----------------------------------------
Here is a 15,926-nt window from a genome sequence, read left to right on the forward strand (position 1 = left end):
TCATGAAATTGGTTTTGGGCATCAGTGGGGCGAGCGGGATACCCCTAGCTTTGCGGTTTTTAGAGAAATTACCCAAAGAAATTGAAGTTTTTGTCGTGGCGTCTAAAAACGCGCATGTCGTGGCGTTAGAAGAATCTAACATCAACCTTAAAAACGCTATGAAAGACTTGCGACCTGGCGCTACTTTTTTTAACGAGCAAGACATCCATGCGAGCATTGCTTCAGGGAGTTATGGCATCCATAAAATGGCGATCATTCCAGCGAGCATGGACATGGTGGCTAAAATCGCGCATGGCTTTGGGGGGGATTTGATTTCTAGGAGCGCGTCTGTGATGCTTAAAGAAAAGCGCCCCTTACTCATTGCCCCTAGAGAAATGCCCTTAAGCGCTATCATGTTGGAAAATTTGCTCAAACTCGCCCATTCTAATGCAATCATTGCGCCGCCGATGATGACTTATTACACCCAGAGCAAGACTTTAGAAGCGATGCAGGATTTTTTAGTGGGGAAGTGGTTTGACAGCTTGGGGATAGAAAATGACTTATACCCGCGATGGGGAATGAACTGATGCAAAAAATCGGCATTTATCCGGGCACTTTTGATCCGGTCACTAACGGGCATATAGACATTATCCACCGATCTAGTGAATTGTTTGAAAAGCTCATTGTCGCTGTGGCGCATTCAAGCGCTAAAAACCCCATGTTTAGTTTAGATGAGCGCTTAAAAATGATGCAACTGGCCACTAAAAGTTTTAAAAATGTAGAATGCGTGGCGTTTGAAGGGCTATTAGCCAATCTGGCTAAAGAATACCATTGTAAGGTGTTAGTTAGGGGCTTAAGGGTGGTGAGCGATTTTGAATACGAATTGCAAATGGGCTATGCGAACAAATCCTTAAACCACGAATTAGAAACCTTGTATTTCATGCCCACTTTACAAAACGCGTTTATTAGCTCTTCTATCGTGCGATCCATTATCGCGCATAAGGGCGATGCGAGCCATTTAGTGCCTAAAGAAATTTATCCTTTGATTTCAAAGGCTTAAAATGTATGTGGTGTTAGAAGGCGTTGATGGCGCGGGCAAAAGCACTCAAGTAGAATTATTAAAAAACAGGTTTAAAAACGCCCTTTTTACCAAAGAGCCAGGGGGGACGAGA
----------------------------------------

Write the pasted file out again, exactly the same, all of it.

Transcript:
Here is a 15,926-nt window from a genome sequence, read left to right on the forward strand (position 1 = left end):
TCATGAAATTGGTTTTGGGCATCAGTGGGGCGAGCGGGATACCCCTAGCTTTGCGGTTTTTAGAGAAATTACCCAAAGAAATTGAAGTTTTTGTCGTGGCGTCTAAAAACGCGCATGTCGTGGCGTTAGAAGAATCTAACATCAACCTTAAAAACGCTATGAAAGACTTGCGACCTGGCGCTACTTTTTTTAACGAGCAAGACATCCATGCGAGCATTGCTTCAGGGAGTTATGGCATCCATAAAATGGCGATCATTCCAGCGAGCATGGACATGGTGGCTAAAATCGCGCATGGCTTTGGGGGGGATTTGATTTCTAGGAGCGCGTCTGTGATGCTTAAAGAAAAGCGCCCCTTACTCATTGCCCCTAGAGAAATGCCCTTAAGCGCTATCATGTTGGAAAATTTGCTCAAACTCGCCCATTCTAATGCAATCATTGCGCCGCCGATGATGACTTATTACACCCAGAGCAAGACTTTAGAAGCGATGCAGGATTTTTTAGTGGGGAAGTGGTTTGACAGCTTGGGGATAGAAAATGACTTATACCCGCGATGGGGAATGAACTGATGCAAAAAATCGGCATTTATCCGGGCACTTTTGATCCGGTCACTAACGGGCATATAGACATTATCCACCGATCTAGTGAATTGTTTGAAAAGCTCATTGTCGCTGTGGCGCATTCAAGCGCTAAAAACCCCATGTTTAGTTTAGATGAGCGCTTAAAAATGATGCAACTGGCCACTAAAAGTTTTAAAAATGTAGAATGCGTGGCGTTTGAAGGGCTATTAGCCAATCTGGCTAAAGAATACCATTGTAAGGTGTTAGTTAGGGGCTTAAGGGTGGTGAGCGATTTTGAATACGAATTGCAAATGGGCTATGCGAACAAATCCTTAAACCACGAATTAGAAACCTTGTATTTCATGCCCACTTTACAAAACGCGTTTATTAGCTCTTCTATCGTGCGATCCATTATCGCGCATAAGGGCGATGCGAGCCATTTAGTGCCTAAAGAAATTTATCCTTTGATTTCAAAGGCTTAAAATGTATGTGGTGTTAGAAGGCGTTGATGGCGCGGGCAAAAGCACTCAAGTAGAATTATTAAAAAACAGGTTTAAAAACGCCCTTTTTACCAAAGAGCCAGGGGGGACGAGA